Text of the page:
Web testing
March 26, 2004 8:54 PM   Subscribe

Web designers and developers: what's in your testing suite? Do I really need Mozilla, Netscape, Camino and Firefox, or is one Mozilla-based browser enough? How much do they vary across platforms and operating systems?
posted by timeistight to Computers & Internet (9 answers total)
I'm sure there are all sorts of nuances in the Mozilla family and between versions, but personally I make sure the code is good, then test on Mozilla and Safari, then the real work begins when I turn my attention to the IE/Windows browsers. Ick.
posted by jragon at 10:14 PM on March 26, 2004

In theory (and in my experience) there's no difference between how the Gecko engine renders, despite its hosting application, so all the browsers you mention should render the same -- as long as they're using the same version of Gecko.

In practice, different browsers use different version of the Gecko rendering engine. Witness this thread where I asked for help with a problem where I was seeing disappearing content in Camino 0.7 on Mac, Firefox 0.8 on Win/Mac, Moz 1.6 on Win. Some people using Firebird 0.6 and other earlier Gecko browsers did not see the trouble. So versions of the browser are likely to make a difference.

Still... I rarely test in more than one Gecko browser. My rationale is that anyone using them should be savvy enough to download the latest, and I am far more likely to have trouble enough worrying about harmony between IE 5Win, 5.5Win, 6Win, 5Mac, and the Geckos (and Safari and Opera if I'm feeling plucky) than Gecko differences.

Oh... you probably already know about these, but some obligatory mentions in this sort of thread would be .... the mighty BrowserCam, and perhaps Multiple Versions of IE on one Windows Machine to boot. Also worth mentioning is that VirtualPC on a fast Macintosh (and I presume, now, on a Fast PC) can also be a good setup... and I even am getting some mileage out of running Win 98 with IE 5.5 on my Powerbook 333Mhz, FWIW.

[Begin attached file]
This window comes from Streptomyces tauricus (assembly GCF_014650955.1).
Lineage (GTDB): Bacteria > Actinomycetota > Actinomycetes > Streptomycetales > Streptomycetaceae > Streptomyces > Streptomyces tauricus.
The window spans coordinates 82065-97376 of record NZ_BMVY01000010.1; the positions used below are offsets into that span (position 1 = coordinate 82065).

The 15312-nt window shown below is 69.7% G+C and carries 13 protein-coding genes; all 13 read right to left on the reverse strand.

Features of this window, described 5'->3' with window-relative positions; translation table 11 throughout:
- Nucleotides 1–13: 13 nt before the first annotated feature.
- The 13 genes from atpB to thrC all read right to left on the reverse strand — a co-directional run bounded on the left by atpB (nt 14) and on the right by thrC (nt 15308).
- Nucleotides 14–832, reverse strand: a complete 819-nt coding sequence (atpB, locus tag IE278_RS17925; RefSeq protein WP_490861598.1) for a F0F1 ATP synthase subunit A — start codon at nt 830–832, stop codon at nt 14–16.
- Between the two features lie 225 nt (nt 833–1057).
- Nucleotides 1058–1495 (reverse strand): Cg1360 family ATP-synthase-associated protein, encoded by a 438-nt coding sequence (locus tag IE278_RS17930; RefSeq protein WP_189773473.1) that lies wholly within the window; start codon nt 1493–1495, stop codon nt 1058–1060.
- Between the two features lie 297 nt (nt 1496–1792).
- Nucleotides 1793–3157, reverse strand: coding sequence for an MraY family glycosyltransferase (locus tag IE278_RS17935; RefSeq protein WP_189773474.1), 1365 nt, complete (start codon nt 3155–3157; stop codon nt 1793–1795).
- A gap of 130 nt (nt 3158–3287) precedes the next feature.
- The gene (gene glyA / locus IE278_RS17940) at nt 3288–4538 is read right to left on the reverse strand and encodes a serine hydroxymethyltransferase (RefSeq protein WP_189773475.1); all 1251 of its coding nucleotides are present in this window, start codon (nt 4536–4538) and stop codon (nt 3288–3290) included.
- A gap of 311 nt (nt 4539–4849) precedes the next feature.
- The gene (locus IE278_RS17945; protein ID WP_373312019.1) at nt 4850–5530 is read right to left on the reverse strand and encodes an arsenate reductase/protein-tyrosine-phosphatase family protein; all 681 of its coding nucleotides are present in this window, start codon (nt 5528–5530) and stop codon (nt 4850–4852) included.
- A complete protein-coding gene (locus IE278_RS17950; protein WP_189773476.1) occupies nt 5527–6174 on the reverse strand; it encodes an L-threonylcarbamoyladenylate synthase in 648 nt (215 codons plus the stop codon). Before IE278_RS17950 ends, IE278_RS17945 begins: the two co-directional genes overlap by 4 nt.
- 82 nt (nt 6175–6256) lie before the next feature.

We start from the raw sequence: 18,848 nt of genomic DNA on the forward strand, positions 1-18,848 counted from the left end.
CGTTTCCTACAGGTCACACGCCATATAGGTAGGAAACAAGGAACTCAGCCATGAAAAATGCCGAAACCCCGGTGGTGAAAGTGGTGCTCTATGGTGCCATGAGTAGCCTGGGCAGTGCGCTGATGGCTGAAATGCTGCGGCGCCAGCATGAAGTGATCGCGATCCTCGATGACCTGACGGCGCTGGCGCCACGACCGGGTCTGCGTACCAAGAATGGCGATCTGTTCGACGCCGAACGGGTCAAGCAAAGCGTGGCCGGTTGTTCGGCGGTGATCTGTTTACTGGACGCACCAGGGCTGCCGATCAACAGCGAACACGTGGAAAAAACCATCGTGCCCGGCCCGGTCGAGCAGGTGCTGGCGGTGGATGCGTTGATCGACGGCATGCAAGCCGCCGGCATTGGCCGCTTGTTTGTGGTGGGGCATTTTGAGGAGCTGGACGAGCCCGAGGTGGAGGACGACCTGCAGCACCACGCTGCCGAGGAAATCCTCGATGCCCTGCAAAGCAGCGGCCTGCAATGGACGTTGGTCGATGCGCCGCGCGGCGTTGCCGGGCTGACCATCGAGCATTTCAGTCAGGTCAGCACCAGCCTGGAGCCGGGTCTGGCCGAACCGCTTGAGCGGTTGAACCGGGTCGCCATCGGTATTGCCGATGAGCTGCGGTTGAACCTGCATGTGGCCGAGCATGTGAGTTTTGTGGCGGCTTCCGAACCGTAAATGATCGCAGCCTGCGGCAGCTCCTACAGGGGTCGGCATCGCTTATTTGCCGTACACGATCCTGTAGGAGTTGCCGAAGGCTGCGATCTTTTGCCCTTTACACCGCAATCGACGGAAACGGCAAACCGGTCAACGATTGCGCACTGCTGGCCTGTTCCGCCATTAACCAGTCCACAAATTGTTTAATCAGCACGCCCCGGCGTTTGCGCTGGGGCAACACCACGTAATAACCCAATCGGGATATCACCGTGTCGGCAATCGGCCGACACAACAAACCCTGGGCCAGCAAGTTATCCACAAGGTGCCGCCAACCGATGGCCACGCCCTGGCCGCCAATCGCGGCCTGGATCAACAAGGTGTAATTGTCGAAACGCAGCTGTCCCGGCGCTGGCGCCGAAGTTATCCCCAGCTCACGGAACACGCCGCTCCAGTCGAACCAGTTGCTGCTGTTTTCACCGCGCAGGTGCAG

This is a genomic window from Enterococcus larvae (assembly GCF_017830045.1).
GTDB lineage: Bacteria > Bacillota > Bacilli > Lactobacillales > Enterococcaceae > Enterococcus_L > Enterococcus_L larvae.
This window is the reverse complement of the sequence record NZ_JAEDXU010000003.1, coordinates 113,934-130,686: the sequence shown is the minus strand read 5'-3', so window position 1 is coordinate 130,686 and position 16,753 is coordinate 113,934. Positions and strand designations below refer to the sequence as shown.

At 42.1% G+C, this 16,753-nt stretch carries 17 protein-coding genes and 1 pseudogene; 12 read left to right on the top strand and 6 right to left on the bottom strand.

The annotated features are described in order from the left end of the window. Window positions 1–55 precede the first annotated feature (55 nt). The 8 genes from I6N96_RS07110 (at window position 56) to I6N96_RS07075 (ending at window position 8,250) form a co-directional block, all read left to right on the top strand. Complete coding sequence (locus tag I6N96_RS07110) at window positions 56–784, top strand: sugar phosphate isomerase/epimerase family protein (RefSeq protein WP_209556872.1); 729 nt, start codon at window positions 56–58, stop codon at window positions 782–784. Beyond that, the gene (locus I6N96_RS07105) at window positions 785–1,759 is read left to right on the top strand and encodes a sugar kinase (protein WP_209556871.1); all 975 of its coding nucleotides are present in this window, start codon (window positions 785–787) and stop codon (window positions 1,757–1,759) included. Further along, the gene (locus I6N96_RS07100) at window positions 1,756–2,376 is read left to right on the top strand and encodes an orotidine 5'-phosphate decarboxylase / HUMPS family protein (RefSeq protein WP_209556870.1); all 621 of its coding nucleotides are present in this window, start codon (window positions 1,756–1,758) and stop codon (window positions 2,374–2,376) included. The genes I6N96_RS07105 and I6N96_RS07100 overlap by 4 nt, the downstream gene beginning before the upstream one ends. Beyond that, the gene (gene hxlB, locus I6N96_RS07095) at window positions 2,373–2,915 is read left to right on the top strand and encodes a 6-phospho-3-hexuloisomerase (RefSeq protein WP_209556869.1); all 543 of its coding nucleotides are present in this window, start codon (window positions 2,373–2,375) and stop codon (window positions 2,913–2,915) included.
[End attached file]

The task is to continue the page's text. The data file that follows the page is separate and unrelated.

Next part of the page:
posted by weston at 10:18 PM on March 26, 2004

Depends on how fussy you want to get and what technologies you are focusing on/using (and what your customer wants or needs as well, even if it's just you). If your work invlves CSS or relies on any sort of substantial dhtml, then I'd recommend Mac - Safari, IE5.x and IE4, Windows IE6.x, IE5.5, IE5.0, IE 4.x, Mozilla 1.0 and a later 1.x release (I think 1.4-1.6 are comparably similar and different from 1.0 - most Mozilla users will have the later releases though). The newer Netscape (6+) browsers from AOL run the same engine as Mozilla (Gecko) As for Older Netscapes, Any of the 4.7+ versions are going to get you a long way toward covering the bulk of those users.

IE is notorious for behaving badly (unpredictably) across platforms (Mac and PC) when it comes to CSS and script (even pixel alignment sometimes). Mozilla-based browsers are remarkably predictable from system to system. Safari behaves like Mozilla for the most part, but veers its own way rather often.